West Fertilizer Plant had Prior Violations
West Fertilizer Fined by EPA in 2006
The Environmental Protection Agency inspected West Fertilizer on March 16, 2006 and fined them $2,300 for deficiencies in their Risk Management Plan (RMP).
ABCNews.com lists the problems the EPA inspectors found:
- Failure to update its RMP in a timely manner (the update was due in 2004, but wasn’t updated until 2006.)
- Failure to document that hazards identified in the hazard review had been addressed.
- Operating procedures failed to address consequences of deviation.
- Poor employee training records.
- The company had not developed a formal written maintenance program.
West Fertilizer Cited For Lack of Permit in 2006
In June 2006, West Fertilizer received a complaint of a strong ammonia smell and was investigated by the Texas Commission on Environmental Quality. They were then cited for failure to qualify for or obtain an operating permit.
The company had two 12,000-gallon tanks of highly volatile gas anhydrous ammonia. According to state and federal documents, West Fertilizer was seller and not a manufacturer of anhydrous ammonia.
Fertilizer Plant Says Ammonia Did Not Pose a Risk
The plant told the TCEQ permit reviewer that emission from the tanks would not pose a risk to the residential neighborhoods and the two nearby schools.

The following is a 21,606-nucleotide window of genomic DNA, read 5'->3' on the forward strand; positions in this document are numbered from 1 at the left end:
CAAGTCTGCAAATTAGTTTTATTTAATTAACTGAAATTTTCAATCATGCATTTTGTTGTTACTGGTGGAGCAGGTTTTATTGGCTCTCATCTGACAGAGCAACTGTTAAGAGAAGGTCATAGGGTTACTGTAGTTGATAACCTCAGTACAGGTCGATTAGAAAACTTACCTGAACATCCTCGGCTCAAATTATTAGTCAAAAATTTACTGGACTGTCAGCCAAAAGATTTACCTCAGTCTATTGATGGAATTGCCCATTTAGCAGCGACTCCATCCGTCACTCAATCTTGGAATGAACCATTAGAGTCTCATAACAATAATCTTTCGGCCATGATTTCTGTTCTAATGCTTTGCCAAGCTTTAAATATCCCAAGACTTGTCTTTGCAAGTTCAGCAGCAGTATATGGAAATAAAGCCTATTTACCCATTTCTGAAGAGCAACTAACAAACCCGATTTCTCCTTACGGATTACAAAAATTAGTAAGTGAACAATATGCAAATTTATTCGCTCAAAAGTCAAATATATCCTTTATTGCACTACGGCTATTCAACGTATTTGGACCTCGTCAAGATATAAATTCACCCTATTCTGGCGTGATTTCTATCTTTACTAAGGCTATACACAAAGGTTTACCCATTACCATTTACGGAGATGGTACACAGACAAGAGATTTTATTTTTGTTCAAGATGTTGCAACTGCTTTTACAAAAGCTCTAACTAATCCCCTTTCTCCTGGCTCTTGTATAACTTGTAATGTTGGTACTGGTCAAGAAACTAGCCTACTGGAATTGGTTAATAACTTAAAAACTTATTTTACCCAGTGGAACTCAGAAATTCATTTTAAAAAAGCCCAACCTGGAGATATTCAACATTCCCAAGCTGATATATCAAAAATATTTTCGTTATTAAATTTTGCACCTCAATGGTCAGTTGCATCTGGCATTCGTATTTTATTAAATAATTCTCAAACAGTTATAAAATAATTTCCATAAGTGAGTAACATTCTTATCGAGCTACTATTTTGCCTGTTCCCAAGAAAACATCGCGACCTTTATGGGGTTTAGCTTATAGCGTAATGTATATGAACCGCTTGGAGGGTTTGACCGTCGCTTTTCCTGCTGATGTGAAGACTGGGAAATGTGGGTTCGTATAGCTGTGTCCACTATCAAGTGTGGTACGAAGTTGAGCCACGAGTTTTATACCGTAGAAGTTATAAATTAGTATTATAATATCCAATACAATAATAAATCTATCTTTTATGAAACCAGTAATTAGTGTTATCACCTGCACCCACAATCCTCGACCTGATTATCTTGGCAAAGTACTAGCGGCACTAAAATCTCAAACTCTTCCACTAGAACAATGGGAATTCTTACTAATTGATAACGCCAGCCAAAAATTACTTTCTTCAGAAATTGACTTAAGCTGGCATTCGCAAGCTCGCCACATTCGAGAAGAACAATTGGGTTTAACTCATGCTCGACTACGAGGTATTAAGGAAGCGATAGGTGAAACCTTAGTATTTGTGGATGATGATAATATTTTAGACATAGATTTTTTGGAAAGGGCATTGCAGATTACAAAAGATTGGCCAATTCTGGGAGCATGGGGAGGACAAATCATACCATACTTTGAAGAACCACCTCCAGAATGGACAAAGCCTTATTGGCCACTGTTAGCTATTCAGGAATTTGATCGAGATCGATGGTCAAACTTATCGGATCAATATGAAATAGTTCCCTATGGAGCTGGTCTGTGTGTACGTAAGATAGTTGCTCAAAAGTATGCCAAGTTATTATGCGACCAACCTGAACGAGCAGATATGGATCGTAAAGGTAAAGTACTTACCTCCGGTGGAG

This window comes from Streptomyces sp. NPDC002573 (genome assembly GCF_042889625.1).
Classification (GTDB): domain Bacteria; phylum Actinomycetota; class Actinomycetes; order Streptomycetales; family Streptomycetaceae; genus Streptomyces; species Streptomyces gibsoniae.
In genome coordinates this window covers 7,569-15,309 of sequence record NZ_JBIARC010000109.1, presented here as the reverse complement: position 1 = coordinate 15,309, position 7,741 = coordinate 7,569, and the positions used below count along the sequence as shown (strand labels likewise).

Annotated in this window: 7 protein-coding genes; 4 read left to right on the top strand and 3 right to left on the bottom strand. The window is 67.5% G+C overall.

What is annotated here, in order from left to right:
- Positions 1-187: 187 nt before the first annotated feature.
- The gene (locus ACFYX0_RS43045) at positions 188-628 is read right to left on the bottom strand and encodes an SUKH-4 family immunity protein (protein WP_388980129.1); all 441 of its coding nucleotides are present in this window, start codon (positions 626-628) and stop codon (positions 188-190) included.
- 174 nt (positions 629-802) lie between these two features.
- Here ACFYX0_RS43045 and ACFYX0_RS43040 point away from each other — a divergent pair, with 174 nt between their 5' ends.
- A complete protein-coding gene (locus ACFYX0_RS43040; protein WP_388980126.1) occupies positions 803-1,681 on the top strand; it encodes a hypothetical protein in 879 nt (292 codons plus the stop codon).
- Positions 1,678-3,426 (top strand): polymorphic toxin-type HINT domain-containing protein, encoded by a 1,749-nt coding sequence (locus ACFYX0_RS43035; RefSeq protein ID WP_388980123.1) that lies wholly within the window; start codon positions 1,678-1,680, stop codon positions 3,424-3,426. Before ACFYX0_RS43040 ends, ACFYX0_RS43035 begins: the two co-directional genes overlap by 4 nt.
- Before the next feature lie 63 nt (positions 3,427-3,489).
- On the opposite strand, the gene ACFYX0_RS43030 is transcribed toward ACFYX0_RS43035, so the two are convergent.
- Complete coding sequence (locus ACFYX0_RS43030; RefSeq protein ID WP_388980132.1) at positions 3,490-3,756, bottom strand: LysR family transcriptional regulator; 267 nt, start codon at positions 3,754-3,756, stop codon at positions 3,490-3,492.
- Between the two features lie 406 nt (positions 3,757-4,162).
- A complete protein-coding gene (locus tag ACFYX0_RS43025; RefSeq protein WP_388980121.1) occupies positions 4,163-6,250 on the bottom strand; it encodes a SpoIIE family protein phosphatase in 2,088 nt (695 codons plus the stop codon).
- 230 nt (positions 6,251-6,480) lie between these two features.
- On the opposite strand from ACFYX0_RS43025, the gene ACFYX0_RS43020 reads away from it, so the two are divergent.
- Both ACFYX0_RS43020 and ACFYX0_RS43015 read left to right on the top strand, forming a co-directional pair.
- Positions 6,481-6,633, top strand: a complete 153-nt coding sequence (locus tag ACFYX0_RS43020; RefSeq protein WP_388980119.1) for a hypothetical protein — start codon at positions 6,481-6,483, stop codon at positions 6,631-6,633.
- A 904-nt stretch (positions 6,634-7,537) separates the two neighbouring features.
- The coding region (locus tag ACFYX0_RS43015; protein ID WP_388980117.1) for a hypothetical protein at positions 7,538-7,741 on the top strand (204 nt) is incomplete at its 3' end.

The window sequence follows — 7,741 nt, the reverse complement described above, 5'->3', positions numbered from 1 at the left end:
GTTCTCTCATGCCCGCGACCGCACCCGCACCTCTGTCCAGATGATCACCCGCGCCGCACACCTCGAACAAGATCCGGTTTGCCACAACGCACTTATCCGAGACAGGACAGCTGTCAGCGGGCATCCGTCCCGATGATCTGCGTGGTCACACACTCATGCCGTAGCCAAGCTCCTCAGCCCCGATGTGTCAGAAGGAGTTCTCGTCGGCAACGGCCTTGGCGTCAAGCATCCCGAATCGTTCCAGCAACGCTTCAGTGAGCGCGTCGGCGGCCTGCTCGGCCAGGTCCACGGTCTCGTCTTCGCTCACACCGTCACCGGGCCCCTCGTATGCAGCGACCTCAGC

“The regional investigator described the area surrounding the facility as residential and farm land. There are two schools located within 3000 ft of this facility, however, the impact potential is described by the region [regional TCEQ office] as low. The nearest off property receptor, a residence, is 350 ft from the plant.” – Texas Commission on Environment Quality
In order to qualify for the permit, TCEQ required that West Fertilizer build a wall between the tanks and a public road to prevent passing vehicles from striking tanks. On Dec. 12, 2006 the company complied and received a state permit. According to the Dallas Morning News, documents did not state how long the tanks had been operating before the state permit was issued.
Documented Precautionary Measures
In their permit application, West Fertilizer listed some precautionary measures they planned to implement due to their acknowledged population proximity.
- The company said it would inspect its tanks for leaks once a day and would follow safety procedures when transferring the fertilizer to and from its storage tanks, operations that posed potential risks.
- They said it would limit the amount in each tank to 85 percent of its capacity “to ensure maintainable vapor pressures.”
- They told the state agency that “The facility shall also be equipped with a water spray system in the event of accidental release of NH3 [anhydrous ammonia].”
West Fertilizer was Never Inspected by OSHA
Additional concerns about West Fertilizer include the fact that there have been only six Texas fertilizer plants inspected by OSHA in the last five years but West Fertilizer was not one of them. https://themachinebook.files.wordpress.com/2013/04/osha.png
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RECENT MEDICAL MALPRACTICE RESULT
$10.9 MillionExpenses: $175,000.00 | Attorneys Fees: $3,200,000.00 | Net to Client: $4,029,762.00 (Purchase of a Lifetime Annuity)
RECENT VEHICLE RECALL RESULT
$30.2 MillionExpenses: $39,576.15 | Attorneys Fees: $10,060,980.00 | Net to Client: $20,121,960.57